1/2 teaspoon Italian seasoning
1 pinch crushed red pepper flakes (optional)


Add to Italian vinaigrette above 
1 teaspoon Dijon or spicy brown mustard
1-3 teaspoon honey 

Basic vinaigrette - I would use white vinegar and let the other flavors take over
Add  2 -3 tablespoons mayonnaise or 2 -3 tablespoons sour cream or 2 -3 tablespoons plain yogurt creates creamy texture

Basic creamy vinaigrette dressing
1 tablespoon grated parmesan cheese
1/8 teaspoon fresh ground black pepper ( to taste)

Basic creamy vinaigrette dressing
1 garlic clove, put through press
fresh ground black pepper
1 pinch Italian seasoning (optional)

3 tablespoons olive oil ( I prefer robust extra-virgin)
3 tablespoons fresh lemon juice
1/2 teaspoon oregano
1/2 teaspoon minced garlic

Alternate - Lemon dressing could also be called Greek dressing. Doubled the oregano if using fresh, one clove of garlic and added 1/8 teaspoon each of salt and pepper. You can cut the oil back by one tablespoon or use four of the lemon to make it more lemony. 


3 tablespoons oil ( I prefer extra-virgin olive oil)
1 tablespoon balsamic vinegar
1/2 teaspoon minced garlic
1/4 teaspoon or  pinch Italian seasoning (optional - your taste)


A versatile vinaigrette with a touch of sweetness – so much better and healthier than store-bought salad dressings. I make a jar at a time and use it on everything – salads, sandwiches, drizzled over grilled vegetables. Also makes a fantastic holiday or hostess gift.

Ingredients  —  

2 tablespoons honey
1 tablespoon dijon mustard (whole grain dijon is also great if you have it)
1/2 teaspoon salt
1/2 teaspoon ground pepper
1/4 cup balsamic vinegar
3/4 cup extra virgin olive oil
1 garlic clove, crushed (or minced if you like a stronger garlic flavor)

Directions  — 

  1. In mixing bowl measure honey, mustard, salt, pepper and crushed garlic. Stir with fork  or whisk if you’re using minced garlic; the crushed garlic clove tends to get caught in the wires
  2. Add balsamic vinegar and stir.  Gradually oil, whisking incorporate. Stir until fully emulsified.
  3. Store in a jar with lid (a repurposed jam jar works nicely). Keeps indefinitely in refrigerator. I like to leave the garlic clove in, where it sits at the bottom of the jar and continues to release its subtle garlic flavor.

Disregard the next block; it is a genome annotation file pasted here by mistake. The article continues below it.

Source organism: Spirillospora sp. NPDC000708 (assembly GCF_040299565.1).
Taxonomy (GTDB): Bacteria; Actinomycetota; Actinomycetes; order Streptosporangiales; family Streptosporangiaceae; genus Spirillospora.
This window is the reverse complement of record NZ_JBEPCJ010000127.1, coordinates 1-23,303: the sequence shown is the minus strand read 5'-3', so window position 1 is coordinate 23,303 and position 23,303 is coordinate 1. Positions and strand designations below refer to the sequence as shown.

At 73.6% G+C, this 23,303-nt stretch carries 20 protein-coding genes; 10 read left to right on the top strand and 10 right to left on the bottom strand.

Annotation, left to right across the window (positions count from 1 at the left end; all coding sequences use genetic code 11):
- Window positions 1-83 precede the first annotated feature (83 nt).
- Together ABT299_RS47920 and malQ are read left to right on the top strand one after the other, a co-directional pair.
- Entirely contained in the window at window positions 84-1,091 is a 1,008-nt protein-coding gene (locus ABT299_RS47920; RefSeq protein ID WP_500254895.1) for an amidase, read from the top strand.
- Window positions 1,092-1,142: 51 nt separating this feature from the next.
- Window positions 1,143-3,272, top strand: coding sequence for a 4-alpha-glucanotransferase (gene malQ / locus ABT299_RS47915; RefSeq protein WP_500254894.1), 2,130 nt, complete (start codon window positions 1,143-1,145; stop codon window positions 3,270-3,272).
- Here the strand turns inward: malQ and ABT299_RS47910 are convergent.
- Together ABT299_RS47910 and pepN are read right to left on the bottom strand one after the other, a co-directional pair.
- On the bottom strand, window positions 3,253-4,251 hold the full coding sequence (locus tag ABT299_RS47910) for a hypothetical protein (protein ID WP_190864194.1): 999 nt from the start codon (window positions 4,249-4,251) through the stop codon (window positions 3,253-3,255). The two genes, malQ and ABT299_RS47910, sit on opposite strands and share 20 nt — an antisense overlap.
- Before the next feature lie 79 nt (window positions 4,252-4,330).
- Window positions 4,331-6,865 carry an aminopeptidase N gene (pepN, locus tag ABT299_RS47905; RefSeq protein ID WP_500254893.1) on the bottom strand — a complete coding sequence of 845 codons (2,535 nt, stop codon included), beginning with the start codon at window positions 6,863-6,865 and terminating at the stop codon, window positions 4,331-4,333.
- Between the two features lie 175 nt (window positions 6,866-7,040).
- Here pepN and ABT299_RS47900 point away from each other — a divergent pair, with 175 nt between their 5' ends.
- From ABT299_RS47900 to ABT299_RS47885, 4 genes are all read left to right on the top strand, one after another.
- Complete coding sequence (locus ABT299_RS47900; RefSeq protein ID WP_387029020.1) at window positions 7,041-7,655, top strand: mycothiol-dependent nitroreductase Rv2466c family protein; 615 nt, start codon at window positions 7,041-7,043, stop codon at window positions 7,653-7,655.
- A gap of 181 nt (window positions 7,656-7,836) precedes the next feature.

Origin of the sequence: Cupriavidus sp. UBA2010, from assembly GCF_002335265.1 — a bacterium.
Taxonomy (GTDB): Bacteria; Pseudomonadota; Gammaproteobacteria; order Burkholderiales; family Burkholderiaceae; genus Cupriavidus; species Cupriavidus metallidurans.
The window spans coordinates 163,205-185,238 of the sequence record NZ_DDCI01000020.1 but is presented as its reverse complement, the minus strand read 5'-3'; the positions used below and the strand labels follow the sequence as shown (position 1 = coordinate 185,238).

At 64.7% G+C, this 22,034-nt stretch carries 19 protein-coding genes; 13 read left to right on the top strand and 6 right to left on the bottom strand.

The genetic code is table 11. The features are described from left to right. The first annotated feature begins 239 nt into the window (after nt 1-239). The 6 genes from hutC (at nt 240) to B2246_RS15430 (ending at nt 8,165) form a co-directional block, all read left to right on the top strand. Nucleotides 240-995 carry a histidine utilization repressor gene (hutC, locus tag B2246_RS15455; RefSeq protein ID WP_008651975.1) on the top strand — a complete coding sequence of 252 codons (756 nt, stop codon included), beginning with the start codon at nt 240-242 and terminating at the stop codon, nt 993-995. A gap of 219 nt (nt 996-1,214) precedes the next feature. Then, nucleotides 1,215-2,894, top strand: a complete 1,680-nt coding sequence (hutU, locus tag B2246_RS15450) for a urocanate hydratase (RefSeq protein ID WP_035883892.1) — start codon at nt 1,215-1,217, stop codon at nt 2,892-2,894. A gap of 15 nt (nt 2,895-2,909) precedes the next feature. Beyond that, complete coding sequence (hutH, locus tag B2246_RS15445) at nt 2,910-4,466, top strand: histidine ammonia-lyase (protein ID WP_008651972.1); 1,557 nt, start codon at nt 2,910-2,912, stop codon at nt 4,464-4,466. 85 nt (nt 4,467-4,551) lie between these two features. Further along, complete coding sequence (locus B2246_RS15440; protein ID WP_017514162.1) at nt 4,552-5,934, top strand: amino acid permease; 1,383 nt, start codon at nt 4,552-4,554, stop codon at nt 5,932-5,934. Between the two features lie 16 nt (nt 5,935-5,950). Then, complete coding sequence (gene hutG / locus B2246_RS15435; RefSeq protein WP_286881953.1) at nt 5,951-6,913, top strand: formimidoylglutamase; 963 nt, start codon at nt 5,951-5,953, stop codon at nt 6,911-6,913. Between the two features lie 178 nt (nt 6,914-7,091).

4. If using a blender or food processor, mix mustard, honey, garlic, salt, pepper and balsamic vinegar first until garlic is well blended. Add oil in batches, pulsing to mix after each addition. Too much mixing will make the vinaigrette extremely thick. I learned this the hard way and had to make a runnier batch to whisk the two together. 


  • 3 tablespoons rice wine vinegar
  • 1 tablespoon  sugar
  • 3 tablespoons  soy sauce, pref. low-sodium
  • 1 tablespoon  ginger, fresh grated
  • 1⁄2teaspoon  garlic, fresh minced
  • 2 tablespoons sesame oil
  • 1⁄2cup peanut oil or 1⁄2 cup grapeseed oil
  • 1 tablespoon  sesame seeds, lightly toasted
  • 1 tablespoon  scallion, chopped (green onions)

Mix first 5 ingredients in a bowl or food processor.  Then if using a bowl: SLOWLY drizzle in the sesame and peanut oil, whisking constantly so that the dressing will emulsify. If using a food processor, leave it running while you drizzle in the oil. When dressing is well combined, add sesame seeds and scallions.

Directions For All Recipes 

Shake all ingredients for your chosen variation together in a tightly-lidded container OR whisk together in a small bowl. I use a small whisk in a stainless bowl adding the oil last in small increments to get it to emulsify.   A blender is OK for making larger quantities.  If you have included herbs and spices let it stand 10 minutes to rehydrate dried herbs and blend flavors.  Keep shaking is the rule with vinaigrette.   In large quantities and for storage add the herbs just before serving at room temperature so the herbs will be fresh.  The fridge kills the herbs in storage.